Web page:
16 Label Distribution Protocols Label Distribution Protocol (LDP) Constraint-based Routing LDP (CR-LDP) Extensions to RSVP Extensions to BGP
17 LDP:Label Distribution Protocol Label distribution ensures that adjacent routers have a common view of FEC label bindings Routing Table: Addr-prefix Next Hop 18.104.22.168/8 LSR2 Routing Table: Addr-prefix Next Hop 22.214.171.124/8 LSR2 LSR1 LSR2 LSR3 IP Packet 126.96.36.199 Routing Table: Addr-prefix Next Hop 188.8.131.52/8 LSR3 Routing Table: Addr-prefix Next Hop 184.108.40.206/8 LSR3 For 220.127.116.11/8 use label ‘17’ Label Information Base: Label-In FEC Label-Out 17 18.104.22.168/8 XX Label Information Base: Label-In FEC Label-Out 17 22.214.171.124/8 XX Label Information Base: Label-In FEC Label-Out XX 126.96.36.199/8 17 Label Information Base: Label-In FEC Label-Out XX 188.8.131.52/8 17 Step 1: LSR creates binding between FEC and label value Step 2: LSR communicates binding to adjacent LSR Step 3: LSR inserts label value into forwarding base Common understanding of which FEC the label is referring to!
18 LDP: Basic Characteristics Provides LSR discovery mechanisms to enable LSR peers to find each other and establish communication Defines four classes of messages DISCOVERY: deals with finding neighboring LSRs ADJACENCY: deals with initialization, keep alive, and shutdown of sessions LABEL ADVERTISEMENT: deals with label binding advertisements, request, withdrawal, and release NOTIFICATION: deals with advisory information and signal error information Runs over TCP for reliable delivery of messages, except for discovery, which uses UDP and IP multicast Designed to be extensible, using messages specified as TLVs (type, value, length) encoded objects.
20 IP 184.108.40.206 47.1 47.2 47.3 1 2 3 1 2 1 2 3 3 IP 220.127.116.11 Explicitly Routed (ER) LSP Forward packets along “ explicit routes ” - pre-calculated routes that don ’ t necessarily match those that normal IP routing protocols would select.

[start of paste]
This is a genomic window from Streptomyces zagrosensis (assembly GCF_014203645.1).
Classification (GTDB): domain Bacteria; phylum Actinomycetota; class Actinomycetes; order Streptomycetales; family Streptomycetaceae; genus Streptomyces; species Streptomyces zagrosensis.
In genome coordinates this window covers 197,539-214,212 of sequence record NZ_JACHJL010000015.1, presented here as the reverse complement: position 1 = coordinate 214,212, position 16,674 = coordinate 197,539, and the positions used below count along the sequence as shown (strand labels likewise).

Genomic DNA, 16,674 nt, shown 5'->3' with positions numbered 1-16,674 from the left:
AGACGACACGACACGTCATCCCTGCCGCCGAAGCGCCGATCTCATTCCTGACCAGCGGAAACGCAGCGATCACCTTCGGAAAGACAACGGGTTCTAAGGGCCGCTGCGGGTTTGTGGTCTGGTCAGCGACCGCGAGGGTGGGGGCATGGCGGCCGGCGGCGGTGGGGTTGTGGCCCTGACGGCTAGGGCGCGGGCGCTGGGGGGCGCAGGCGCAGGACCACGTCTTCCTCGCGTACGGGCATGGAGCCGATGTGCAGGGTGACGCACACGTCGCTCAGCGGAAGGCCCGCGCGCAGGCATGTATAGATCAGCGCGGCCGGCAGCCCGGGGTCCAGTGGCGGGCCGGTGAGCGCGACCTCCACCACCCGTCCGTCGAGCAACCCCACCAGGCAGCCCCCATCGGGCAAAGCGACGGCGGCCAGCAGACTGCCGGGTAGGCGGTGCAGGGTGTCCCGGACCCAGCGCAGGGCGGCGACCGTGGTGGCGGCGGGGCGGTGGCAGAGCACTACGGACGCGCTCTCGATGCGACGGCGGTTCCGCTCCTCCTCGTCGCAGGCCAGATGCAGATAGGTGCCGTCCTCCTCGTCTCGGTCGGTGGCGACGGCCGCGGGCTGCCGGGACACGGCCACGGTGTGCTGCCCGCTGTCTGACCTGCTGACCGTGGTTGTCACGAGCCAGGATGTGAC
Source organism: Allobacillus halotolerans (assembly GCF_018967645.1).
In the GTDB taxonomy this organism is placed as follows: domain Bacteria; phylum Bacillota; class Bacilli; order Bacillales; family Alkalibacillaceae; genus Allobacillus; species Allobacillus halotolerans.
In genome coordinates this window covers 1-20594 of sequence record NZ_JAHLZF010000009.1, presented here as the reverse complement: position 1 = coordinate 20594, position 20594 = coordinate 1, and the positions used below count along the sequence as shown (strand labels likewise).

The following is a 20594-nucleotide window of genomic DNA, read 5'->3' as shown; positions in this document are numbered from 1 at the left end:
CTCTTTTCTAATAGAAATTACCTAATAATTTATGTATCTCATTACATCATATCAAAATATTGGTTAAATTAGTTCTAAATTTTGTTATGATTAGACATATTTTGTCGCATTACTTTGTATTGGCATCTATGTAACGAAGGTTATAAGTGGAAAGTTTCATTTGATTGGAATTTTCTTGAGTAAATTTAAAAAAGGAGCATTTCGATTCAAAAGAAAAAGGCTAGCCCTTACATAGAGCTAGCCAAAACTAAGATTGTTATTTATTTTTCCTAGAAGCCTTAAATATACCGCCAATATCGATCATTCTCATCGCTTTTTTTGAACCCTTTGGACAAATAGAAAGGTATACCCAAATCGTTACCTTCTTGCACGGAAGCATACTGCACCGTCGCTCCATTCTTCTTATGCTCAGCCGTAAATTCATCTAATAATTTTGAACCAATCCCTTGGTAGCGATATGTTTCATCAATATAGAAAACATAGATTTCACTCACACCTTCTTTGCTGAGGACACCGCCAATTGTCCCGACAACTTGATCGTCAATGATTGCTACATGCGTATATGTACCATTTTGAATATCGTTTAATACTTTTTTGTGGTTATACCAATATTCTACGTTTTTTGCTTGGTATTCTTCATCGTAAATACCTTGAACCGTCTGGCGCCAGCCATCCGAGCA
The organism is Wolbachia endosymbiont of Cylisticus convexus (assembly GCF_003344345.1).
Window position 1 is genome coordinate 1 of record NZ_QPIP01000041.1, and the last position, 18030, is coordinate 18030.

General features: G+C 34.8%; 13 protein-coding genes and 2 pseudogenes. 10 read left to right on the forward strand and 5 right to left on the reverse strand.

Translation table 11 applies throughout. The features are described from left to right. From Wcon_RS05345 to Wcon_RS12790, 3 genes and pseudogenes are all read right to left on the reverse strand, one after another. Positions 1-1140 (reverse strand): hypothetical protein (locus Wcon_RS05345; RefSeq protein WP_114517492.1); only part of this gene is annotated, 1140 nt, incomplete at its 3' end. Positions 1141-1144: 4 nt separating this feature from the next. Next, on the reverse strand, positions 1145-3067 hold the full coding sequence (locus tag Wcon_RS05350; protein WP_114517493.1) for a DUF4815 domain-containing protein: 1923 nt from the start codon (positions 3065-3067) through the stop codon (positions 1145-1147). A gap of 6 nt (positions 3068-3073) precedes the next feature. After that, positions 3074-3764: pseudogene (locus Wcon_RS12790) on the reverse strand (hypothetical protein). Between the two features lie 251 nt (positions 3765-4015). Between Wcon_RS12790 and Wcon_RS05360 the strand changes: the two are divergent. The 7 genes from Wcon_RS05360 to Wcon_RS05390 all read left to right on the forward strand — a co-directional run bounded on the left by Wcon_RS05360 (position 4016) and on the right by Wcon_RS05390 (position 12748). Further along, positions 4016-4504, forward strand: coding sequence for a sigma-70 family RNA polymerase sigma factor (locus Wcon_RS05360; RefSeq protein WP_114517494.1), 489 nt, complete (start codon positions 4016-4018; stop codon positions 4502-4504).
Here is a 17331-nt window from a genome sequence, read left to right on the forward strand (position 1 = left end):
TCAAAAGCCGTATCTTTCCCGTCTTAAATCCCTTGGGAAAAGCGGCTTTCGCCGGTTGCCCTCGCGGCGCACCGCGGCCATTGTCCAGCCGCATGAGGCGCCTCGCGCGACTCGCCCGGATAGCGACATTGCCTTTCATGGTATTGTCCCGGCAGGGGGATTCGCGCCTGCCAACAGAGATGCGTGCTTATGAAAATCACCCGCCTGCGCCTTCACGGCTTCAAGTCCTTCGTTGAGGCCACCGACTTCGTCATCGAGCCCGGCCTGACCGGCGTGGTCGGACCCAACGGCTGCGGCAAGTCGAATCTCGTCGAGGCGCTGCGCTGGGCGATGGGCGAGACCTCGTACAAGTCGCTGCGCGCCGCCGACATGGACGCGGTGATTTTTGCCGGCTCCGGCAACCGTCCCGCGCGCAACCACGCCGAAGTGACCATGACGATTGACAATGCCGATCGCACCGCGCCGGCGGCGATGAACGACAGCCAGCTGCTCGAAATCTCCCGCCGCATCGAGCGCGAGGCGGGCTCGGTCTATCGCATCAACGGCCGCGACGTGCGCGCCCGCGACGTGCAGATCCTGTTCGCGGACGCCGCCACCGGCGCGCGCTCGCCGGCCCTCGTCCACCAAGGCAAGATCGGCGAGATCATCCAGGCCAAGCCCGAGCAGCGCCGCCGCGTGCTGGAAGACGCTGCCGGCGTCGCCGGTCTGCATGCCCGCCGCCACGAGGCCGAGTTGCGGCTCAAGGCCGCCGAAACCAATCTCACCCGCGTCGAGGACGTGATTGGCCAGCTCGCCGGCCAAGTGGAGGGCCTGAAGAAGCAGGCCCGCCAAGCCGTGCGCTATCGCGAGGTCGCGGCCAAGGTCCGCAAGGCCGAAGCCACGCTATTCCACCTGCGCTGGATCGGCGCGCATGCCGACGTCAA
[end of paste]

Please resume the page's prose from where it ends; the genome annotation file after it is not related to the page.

21 ER LSP - Advantages Operator has routing flexibility policy-based, QoS-based Can use routes other than shortest path Can compute routes based on constraints in exactly the same manner as ATM based on distributed topology database.(traffic engineering)
22 ER LSP - discord! Two signaling options proposed in the standards: CR-LDP, RSVP extensions: CR-LDP = LDP + Explicit Route RSVP ext = Traditional RSVP + Explicit Route +Scalability Extensions RSVP-TE: RSVP traffic engineering Market will probably have to resolve it Survival of the fittest not such a bad thing.
23 MPLS and QoS in IP Network Integrated Services Assign a FEC/label to a flow RSVP was extended to RSVP-TE to support traffic engineering RSVP was further extend to add MPLS support for label distribution Differentiated Services LSRs don ’ t sort based on IP headers, hence DSCPs need to be mapped to EXP field in MPLS shim header Exp field is only 3-bit wide – can support only 8 DSCPs/PHBs Labels can be used if more than 8 PHBs need to be supported Assign different labels to different classes Some signaling is needed to specify the PHB Same approach can be used for link layers which do not use Shim headers, e.g. ATM
26 MPLS Protection End-to-end protection Fast node and link reroute
27 MPLS Protection End-to-end Path Protection A C B D E F Backup LSP Primary LSP Backup and primary LSPs should be route diverse
28 MPLS Protection: Fast Reroute LSR A LSR F LSR E LSR D LSR C LSR B Detour to avoid AB Detour to avoid BC Detour to avoid CD Detour to avoid DE Detour to avoid link DE Detour around node or link failures Example LSP shown traverses (A, B, C, D, E, F) Each detour avoids Immediate downstream node & link towards it Except for last detour: only avoids link DE
29 Detour Merging LSR A LSR F LSR E LSR D LSR C LSR B Detour to avoid AB Detour to avoid BC Merged detour to avoid AB and BC Reduces state maintained Improves resource utilization
30 MPLS Protection Types 1+1: Backup LSP established in advance, resources dedicated, data simultaneously sent on both primary and backup Switchover performed only by egress LSR Fastest, but most resource intensive 1:1 : Same as 1+1 with the difference that data is not sent on the backup Requires failure notification to the ingress LSR to start transmitting on backup Notification may be send to egress also Resources in the backup may be used by other traffic Low priority traffic (e.g., plain IP traffic), shared by other backup paths
31 MPLS VPN: The Problem 10.1/16 10.2/16 10.3/16 Provider Network Customer 1 Site 1 Customer 1 Site 2 Customer 1 Site 3 Customer 2 Site 3 Customer 2 Site 1 Customer 2 Site 2
32 MPLS VPN: The Model 10.1/16 10.2/16 10.3/16 Customer 1 Site 1 Customer 2 Site 1 Customer 2 Site 3 Customer 1 Site 3 Customer 2 Site 2 Customer 1 Site 2 Customer 1 Virtual Network Customer 2 Virtual Network MPLS is used to tunnel data across a network of MPLS-enabled routers
33 MPLS VPN: The Solution 10.1/16 10.2/16 10.3/16 Customer 1 Site 1 Customer 1 Site 2 Customer 1 Site 3 Customer 2 Site 3 Customer 2 Site 1 Customer 2 Site 2 VRF 1 VRF 2 MPLS LSP